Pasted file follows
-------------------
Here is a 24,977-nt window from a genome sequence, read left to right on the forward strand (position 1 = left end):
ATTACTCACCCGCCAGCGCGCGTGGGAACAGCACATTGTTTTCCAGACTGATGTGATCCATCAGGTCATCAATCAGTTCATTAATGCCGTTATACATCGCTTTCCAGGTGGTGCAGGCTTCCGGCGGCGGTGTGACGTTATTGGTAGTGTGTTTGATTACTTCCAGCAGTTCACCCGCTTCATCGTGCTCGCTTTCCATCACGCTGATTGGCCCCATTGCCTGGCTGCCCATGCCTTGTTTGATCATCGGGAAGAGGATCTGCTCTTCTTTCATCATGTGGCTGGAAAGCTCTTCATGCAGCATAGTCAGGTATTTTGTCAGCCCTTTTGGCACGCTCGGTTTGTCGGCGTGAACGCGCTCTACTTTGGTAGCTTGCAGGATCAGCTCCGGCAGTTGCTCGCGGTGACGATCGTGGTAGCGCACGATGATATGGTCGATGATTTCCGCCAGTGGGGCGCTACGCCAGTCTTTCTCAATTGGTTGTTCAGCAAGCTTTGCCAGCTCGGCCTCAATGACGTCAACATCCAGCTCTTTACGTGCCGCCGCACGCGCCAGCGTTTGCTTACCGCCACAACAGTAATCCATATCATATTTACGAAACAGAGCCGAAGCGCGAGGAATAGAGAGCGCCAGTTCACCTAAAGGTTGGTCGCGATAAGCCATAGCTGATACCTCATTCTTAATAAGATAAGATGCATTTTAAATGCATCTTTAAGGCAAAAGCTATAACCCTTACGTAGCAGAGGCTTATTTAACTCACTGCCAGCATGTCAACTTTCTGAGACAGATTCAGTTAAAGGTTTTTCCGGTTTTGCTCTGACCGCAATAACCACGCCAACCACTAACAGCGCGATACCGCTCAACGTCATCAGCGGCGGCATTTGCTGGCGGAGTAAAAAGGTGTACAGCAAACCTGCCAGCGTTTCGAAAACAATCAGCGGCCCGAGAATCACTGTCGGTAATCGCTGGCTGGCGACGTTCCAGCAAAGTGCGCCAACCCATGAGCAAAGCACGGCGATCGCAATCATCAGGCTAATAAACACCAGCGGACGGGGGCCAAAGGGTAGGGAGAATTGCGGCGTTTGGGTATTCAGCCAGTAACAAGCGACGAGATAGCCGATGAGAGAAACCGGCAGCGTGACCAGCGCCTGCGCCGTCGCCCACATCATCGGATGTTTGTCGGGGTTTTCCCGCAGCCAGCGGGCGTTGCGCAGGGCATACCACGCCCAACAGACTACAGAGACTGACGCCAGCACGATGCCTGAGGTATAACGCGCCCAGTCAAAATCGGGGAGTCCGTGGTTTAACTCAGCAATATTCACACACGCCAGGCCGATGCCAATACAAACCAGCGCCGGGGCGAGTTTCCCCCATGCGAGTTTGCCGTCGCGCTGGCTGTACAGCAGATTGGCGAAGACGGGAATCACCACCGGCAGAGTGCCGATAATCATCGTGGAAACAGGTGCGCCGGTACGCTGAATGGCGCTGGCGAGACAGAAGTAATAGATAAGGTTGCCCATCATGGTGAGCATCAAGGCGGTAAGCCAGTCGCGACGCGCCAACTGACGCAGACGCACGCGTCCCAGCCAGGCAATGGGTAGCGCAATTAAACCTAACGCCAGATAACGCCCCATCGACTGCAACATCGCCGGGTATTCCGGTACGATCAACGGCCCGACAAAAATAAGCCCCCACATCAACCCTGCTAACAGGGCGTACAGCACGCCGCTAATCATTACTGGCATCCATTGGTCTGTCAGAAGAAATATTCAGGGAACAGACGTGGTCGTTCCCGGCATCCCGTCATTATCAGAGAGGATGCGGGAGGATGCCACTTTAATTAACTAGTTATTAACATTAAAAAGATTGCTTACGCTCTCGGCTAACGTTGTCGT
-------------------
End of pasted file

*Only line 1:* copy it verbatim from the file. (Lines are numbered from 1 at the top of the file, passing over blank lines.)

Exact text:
Here is a 24,977-nt window from a genome sequence, read left to right on the forward strand (position 1 = left end):